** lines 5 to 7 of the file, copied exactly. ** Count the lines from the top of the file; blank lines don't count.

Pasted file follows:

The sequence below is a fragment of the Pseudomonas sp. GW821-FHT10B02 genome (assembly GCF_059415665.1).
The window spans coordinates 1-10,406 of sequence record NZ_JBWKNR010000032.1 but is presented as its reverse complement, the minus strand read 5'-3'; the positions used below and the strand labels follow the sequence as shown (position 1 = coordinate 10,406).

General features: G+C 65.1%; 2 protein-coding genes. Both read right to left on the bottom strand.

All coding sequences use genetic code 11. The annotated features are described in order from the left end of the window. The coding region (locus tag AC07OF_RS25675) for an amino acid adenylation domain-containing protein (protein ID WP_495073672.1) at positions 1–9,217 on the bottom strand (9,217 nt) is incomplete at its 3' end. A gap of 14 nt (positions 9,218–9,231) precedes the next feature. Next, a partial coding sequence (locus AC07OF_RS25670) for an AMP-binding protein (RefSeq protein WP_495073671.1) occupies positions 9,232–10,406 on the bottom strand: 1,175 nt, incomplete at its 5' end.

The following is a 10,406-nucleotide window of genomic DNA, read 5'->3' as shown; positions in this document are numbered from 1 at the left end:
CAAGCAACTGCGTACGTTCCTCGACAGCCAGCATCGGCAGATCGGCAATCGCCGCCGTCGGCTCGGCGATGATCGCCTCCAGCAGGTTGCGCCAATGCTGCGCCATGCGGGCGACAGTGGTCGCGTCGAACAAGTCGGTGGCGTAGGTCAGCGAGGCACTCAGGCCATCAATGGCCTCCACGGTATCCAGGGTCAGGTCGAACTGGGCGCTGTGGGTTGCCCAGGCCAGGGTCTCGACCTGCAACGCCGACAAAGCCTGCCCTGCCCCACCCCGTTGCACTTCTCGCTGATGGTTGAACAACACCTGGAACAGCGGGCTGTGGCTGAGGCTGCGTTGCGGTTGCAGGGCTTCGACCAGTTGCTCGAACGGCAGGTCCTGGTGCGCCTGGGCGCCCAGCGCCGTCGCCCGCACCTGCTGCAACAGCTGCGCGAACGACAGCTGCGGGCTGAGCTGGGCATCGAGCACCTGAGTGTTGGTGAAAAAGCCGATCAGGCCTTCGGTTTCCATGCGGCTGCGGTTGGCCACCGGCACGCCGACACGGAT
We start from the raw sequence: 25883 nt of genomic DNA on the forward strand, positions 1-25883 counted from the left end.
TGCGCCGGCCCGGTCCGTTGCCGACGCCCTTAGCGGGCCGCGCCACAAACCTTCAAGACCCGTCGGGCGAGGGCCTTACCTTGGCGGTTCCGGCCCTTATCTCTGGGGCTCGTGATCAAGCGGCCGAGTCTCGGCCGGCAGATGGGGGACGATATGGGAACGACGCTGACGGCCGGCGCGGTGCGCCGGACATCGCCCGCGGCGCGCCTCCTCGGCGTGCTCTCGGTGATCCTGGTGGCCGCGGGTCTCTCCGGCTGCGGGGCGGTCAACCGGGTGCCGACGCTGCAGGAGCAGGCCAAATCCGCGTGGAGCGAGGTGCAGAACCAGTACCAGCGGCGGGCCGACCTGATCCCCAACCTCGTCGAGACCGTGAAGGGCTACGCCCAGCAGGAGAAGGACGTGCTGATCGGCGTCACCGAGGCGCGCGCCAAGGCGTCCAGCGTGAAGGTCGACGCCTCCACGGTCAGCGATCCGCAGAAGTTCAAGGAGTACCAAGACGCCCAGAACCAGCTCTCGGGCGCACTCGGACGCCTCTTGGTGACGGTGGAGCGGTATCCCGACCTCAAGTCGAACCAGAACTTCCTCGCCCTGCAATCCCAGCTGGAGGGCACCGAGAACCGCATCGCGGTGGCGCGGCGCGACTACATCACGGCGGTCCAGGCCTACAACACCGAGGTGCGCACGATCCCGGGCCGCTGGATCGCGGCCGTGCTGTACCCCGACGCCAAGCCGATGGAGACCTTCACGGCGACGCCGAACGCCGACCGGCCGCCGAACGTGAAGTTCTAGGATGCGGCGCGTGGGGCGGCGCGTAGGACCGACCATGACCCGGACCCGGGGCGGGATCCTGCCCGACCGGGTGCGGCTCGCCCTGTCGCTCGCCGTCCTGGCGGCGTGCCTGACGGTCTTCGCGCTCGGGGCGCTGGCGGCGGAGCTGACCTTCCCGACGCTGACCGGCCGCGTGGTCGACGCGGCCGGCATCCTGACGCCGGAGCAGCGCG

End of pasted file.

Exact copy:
The following is a 10,406-nucleotide window of genomic DNA, read 5'->3' as shown; positions in this document are numbered from 1 at the left end:
CAAGCAACTGCGTACGTTCCTCGACAGCCAGCATCGGCAGATCGGCAATCGCCGCCGTCGGCTCGGCGATGATCGCCTCCAGCAGGTTGCGCCAATGCTGCGCCATGCGGGCGACAGTGGTCGCGTCGAACAAGTCGGTGGCGTAGGTCAGCGAGGCACTCAGGCCATCAATGGCCTCCACGGTATCCAGGGTCAGGTCGAACTGGGCGCTGTGGGTTGCCCAGGCCAGGGTCTCGACCTGCAACGCCGACAAAGCCTGCCCTGCCCCACCCCGTTGCACTTCTCGCTGATGGTTGAACAACACCTGGAACAGCGGGCTGTGGCTGAGGCTGCGTTGCGGTTGCAGGGCTTCGACCAGTTGCTCGAACGGCAGGTCCTGGTGCGCCTGGGCGCCCAGCGCCGTCGCCCGCACCTGCTGCAACAGCTGCGCGAACGACAGCTGCGGGCTGAGCTGGGCATCGAGCACCTGAGTGTTGGTGAAAAAGCCGATCAGGCCTTCGGTTTCCATGCGGCTGCGGTTGGCCACCGGCACGCCGACACGGAT
We start from the raw sequence: 25883 nt of genomic DNA on the forward strand, positions 1-25883 counted from the left end.